The previous Transit was offered with a semi-auto 'box as an option under the DuraShift banner, but the current one isn't, and Kimber has no plans to introduce one. “We're looking at offering a full automatic, but I'm not convinced that the semi-auto route is the way to go,” he says. “When we had one our customers didn't want it because they didn't like the shift characteristics.” He doubts they've changed their minds.
What with the launch of Citroën's new Berlingo, Peugeot's new Partner and the new Volkswagen Caddy Maxi, Ford's long-wheelbase Transit Connect is starting to face some stiff competition.
So how does it stack up against its rivals now it is six years old? We took to the roads of Oxfordshire to find out; and the good news from Ford's viewpoint is that it's still a marketplace contender. Our £13,000 T230 demonstrator — all prices quoted here exclude VAT — had a 110bhp 1.8-litre Duratorq TDCi diesel lurking under the bonnet and it turns the sturdily-built load lugger into a real winner. Dab the throttle and the van hurtles away from rest, pulls strongly through all the gears, and requires some reining in to stop it exceeding the motorway speed limit.
For your money you get a smooth, seamless gearchange from the five-speed 'box and the handling has yet to be bettered by any of Ford's rivals in the sector. There's ample feedback through the steering and the ride's pretty competent too.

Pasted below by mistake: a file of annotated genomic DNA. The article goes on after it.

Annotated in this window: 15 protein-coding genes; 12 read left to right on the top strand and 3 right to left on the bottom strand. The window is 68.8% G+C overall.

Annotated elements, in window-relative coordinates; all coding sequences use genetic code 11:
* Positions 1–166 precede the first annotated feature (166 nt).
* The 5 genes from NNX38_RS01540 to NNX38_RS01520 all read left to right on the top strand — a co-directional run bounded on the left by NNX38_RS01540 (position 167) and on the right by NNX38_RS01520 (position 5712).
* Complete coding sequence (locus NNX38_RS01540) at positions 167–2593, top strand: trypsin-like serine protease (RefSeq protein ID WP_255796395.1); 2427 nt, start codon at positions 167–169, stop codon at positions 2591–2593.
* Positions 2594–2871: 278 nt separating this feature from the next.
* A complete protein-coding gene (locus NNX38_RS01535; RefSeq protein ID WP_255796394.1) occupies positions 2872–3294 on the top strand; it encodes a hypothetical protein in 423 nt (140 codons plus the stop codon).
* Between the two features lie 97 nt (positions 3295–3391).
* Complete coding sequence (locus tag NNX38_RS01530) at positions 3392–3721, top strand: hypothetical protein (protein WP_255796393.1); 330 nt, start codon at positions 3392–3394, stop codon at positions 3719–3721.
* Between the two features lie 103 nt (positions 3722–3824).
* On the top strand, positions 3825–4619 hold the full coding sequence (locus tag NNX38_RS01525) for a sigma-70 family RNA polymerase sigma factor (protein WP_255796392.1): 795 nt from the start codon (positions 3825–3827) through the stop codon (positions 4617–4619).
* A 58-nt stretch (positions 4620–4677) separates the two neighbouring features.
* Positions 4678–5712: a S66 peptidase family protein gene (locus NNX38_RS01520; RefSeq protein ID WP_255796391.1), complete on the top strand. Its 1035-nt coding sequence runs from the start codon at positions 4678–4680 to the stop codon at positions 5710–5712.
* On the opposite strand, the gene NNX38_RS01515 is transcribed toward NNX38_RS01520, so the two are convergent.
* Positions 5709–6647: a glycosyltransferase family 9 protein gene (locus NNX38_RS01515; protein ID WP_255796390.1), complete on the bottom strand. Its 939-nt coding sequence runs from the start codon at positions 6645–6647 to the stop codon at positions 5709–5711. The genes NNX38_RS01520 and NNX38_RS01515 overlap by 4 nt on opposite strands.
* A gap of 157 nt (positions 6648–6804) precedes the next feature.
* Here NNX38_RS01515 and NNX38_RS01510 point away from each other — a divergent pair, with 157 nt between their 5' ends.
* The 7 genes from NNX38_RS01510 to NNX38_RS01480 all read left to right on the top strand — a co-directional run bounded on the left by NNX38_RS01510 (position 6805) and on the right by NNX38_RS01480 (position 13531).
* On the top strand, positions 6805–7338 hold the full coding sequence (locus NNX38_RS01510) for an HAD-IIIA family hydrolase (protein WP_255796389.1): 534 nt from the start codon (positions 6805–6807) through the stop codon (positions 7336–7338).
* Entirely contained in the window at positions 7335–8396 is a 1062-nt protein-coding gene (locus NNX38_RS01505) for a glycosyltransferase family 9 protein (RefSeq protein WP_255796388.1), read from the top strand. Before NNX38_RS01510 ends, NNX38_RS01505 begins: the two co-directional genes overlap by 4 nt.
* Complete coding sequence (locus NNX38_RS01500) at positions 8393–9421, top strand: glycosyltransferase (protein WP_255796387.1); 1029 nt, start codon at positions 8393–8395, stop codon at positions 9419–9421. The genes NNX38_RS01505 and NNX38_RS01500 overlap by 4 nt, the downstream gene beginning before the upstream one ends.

It is beginning to show its age in some areas, however. Excessive engine noise — certainly when compared with Berlingo/Partner — and the cab's interior, though practical, needs bringing up to date. There's plenty of head and shoulder room, however, and the driver's seat remains comfortable.
Standard features include ABS with Electronic Brakeforce Distribution, a sliding nearside load area door, a driver's airbag and a radio/CD player. The passenger seat folds flat should you need to transport long items and our test van was additionally equipped with a £150 full-width folding bulkhead. It swivels to stop items ending up in the driver's lap should you elect to flatten the passenger perch and make use of the extra cargo space thus created.